• Covered Cantilever Rack

  • Structural Cantilever Rack

Designing Cantilever Rack Systems

Cantilever racks can be either Single-Sided or Double-Sided depending on space and capacity. The following are guidelines used in designing cantilever racks. Once you've reviewed these guidelines, please use our quick and easy RFQ to submit your requirements.

A Cantilever Rack has the load carrying arm projecting from a single column, and is supported on one end only. Cantilever Racks have no front post or columns along the aisle, therefore, optimizing space utilization and allowing immediate access to your inventory.

A. Arm - Adjustable 4” on center in multiples of 4” from floor: Arm pitch approximately 3/4” per foot.

B. Base - Base length equals arm length or longer. Base height equals column depth.

C. Column - Single sided has base and arms on one side only. Double sided has base and arms both sides. Holes 4” on center on both sides. Column type equals column depth in inches.

VB. Vertical Brace - Rigid, pre-punched and factory welded, for bolting to bracing clips.

HB. Horizontal Brace
(not shown) - Pre-punched for bolting to brace clip.

AP. Arm Pole
- Retains load on arm

BP. Base Pole
- Bolts to arm and accepts pole

EC. End Cap
- Optional soft plastic protective cap softens impact and minimizes injuries.

PS. Pole Socket- Retains load on base



Determine how many arms are required to support your load. Base this on the maximum lateral spacing of arms (due to load rigidity or weight) 
and in conjunction with the Arm Capacity Chart shown below. Individual arm capacity is determined by dividing "the total load weight" by "the number of supporting arms." Arm length equals the depth of your load. Arm capacities are based upon uniform loads.

Determine the number of load levels per upright considering:

  1. Maximum lift capabilities of your fork lift truck.
  2. Unobstructed vertical space available.
  3. Subtract the base height from the maximum
 lift height. Divide this height by the sum of: (one load height + 5” clearance + the height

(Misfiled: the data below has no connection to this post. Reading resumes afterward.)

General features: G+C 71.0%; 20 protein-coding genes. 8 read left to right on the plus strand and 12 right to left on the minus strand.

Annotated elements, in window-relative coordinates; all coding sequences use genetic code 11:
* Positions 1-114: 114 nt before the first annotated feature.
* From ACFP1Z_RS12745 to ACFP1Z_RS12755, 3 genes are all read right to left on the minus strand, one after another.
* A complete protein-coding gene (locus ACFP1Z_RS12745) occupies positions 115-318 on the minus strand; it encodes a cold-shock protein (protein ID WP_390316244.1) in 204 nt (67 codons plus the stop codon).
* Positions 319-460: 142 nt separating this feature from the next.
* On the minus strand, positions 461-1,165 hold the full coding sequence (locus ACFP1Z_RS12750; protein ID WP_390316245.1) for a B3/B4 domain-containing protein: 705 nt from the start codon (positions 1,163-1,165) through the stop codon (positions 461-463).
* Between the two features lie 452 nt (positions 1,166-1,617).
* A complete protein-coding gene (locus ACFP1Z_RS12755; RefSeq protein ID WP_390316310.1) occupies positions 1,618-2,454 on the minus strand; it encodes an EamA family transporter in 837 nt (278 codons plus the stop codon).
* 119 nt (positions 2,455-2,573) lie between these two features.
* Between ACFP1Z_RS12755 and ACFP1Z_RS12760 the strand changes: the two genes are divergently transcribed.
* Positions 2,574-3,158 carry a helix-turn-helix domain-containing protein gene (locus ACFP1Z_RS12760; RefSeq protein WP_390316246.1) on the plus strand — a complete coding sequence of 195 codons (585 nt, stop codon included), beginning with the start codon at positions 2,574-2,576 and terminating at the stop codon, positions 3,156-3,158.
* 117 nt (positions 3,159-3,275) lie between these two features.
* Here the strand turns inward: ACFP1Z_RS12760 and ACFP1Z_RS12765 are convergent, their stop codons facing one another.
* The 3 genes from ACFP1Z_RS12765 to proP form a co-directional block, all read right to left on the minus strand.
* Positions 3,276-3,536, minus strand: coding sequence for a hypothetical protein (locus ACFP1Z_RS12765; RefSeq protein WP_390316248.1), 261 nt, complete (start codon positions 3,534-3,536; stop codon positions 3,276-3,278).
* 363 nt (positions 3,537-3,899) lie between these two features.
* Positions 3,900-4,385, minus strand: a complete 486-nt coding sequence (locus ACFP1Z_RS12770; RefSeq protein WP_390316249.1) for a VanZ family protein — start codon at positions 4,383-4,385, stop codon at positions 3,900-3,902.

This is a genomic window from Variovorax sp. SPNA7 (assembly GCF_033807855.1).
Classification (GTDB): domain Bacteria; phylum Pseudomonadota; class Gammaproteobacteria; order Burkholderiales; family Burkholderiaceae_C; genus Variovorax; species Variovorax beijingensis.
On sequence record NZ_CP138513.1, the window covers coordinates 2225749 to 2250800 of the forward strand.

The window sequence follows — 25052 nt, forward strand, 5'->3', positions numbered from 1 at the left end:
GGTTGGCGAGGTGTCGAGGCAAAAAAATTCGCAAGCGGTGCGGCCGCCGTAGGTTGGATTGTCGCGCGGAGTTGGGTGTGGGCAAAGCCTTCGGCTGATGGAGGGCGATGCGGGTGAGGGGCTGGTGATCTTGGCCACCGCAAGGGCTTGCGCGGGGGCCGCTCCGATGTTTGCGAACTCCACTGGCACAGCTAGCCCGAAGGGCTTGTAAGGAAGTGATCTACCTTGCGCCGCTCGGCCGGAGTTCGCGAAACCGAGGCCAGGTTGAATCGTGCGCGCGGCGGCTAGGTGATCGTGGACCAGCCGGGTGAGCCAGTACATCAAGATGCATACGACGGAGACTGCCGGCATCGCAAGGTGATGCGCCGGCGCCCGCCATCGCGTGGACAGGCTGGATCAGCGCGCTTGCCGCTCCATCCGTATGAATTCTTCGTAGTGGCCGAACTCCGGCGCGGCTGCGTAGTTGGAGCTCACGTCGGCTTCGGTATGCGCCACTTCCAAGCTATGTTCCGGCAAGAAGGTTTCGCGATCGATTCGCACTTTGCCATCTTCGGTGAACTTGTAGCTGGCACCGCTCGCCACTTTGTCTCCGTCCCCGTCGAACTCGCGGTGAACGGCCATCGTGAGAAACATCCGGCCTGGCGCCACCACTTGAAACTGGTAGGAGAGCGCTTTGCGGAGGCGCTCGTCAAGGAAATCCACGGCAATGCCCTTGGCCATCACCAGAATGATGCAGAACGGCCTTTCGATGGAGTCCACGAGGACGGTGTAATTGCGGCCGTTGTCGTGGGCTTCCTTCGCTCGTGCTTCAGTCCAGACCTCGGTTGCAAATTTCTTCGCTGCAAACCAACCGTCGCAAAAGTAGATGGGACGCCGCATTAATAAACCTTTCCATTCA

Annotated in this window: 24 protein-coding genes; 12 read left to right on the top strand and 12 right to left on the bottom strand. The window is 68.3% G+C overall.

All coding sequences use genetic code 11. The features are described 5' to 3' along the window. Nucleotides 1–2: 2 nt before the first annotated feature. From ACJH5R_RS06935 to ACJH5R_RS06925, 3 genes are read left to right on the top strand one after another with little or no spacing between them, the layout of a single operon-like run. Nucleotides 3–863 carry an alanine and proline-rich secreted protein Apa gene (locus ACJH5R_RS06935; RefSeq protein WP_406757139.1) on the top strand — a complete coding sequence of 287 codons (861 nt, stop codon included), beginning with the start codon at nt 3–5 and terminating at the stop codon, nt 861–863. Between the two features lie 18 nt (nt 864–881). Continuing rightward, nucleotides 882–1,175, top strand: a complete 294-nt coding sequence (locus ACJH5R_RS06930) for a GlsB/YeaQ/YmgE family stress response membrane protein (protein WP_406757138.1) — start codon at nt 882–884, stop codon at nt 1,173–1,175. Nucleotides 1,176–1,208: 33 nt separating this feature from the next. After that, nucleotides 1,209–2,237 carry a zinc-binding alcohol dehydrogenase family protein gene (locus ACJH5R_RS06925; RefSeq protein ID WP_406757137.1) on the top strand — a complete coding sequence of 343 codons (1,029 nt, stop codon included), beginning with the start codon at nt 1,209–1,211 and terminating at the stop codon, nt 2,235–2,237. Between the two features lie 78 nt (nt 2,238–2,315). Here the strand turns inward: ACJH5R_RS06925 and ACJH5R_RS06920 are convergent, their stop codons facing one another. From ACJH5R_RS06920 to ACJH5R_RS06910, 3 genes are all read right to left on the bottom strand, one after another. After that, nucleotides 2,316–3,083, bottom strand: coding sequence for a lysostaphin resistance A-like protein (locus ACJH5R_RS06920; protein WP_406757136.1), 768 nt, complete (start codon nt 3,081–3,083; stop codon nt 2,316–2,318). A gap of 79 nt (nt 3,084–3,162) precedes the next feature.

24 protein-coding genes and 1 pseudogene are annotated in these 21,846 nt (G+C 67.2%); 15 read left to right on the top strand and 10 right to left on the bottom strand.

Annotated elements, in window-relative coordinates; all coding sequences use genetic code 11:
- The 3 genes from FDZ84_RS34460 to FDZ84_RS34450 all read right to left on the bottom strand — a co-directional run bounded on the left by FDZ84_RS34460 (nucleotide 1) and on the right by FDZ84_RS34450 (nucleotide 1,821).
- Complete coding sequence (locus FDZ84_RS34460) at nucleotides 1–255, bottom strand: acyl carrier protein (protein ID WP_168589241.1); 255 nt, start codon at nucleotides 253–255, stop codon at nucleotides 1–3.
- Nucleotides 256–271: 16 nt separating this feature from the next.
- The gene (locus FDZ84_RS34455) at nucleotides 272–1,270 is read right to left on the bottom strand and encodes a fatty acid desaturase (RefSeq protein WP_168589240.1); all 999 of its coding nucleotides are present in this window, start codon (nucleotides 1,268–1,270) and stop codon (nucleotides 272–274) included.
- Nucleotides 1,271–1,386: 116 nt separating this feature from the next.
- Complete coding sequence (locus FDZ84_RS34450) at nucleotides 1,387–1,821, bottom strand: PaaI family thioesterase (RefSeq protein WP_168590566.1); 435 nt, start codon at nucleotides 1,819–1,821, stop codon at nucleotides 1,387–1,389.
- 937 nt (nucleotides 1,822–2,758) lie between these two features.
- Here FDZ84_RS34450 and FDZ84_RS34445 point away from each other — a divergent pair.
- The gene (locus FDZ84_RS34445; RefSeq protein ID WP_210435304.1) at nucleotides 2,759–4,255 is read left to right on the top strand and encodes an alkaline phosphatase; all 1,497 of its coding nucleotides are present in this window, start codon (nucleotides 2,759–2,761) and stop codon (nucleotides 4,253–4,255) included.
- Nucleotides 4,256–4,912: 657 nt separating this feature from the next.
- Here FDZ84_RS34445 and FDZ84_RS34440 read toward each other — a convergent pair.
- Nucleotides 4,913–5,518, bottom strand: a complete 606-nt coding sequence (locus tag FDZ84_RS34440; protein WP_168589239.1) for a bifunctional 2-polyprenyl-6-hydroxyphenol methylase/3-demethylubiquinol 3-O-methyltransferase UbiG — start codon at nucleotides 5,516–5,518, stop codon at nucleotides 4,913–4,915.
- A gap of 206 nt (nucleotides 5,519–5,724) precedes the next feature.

of one arm). This will equal the number of loads below the top arm that can be stored within the lifting capabilities of your truck. Check for unobstructed vertical space, if adding one more load height exceeds vertical space available, reduce arm levels by one.

*Arm capacities are based upon uniform load.


Lateral stability and spacing of the Uprights is accomplished with Vertical Brace Panels and Horizontal Brace Angles.

Vertical Brace Panels as shown, are required in each end bay of any row, and in alternate interior bays, i.e. bays 1, 3, 5, etc. in rows with an even number of bays, two adjacent bays will need vertical brace panels. For exterior application, contact Anderson Building Materials. Factory positioned bracing clips will properly position the braces.

*Upright heights showing position of required bracing in inches.
To ascertain bracing required for in between sizes, select next larger size.

Determine the Upright capacity by multiplying the desired number of arm levels by the capacity of the selected arms. A load can be stored on the base, however, this load is not included in the Upright capacity.

The minimum total Upright height is equal to:

  1. ŒTotal number of arms per side multiplied by the individual arm height, plus...
  2. Space between the arms
 (load height plus 4” - 6” clearance) multiplied by the number of spaces, plus...
  3. ŽBase height, plus...
  4. 4” minimum above the top arm. 
If you want the upright to be a back support for the top load, add in the desired height.

*Upright capacities shown are for single side only, not including the base. Double these for double sided uprights. For additional sizes and seismic ratings, contact Anderson Building Materials Company by phone 269-983-5543 or email .


The distance between uprights determines the bracing width. If you have two arms under your load the Brace Panel would be one-half the load length, three arms under the load would be one-third the load length.


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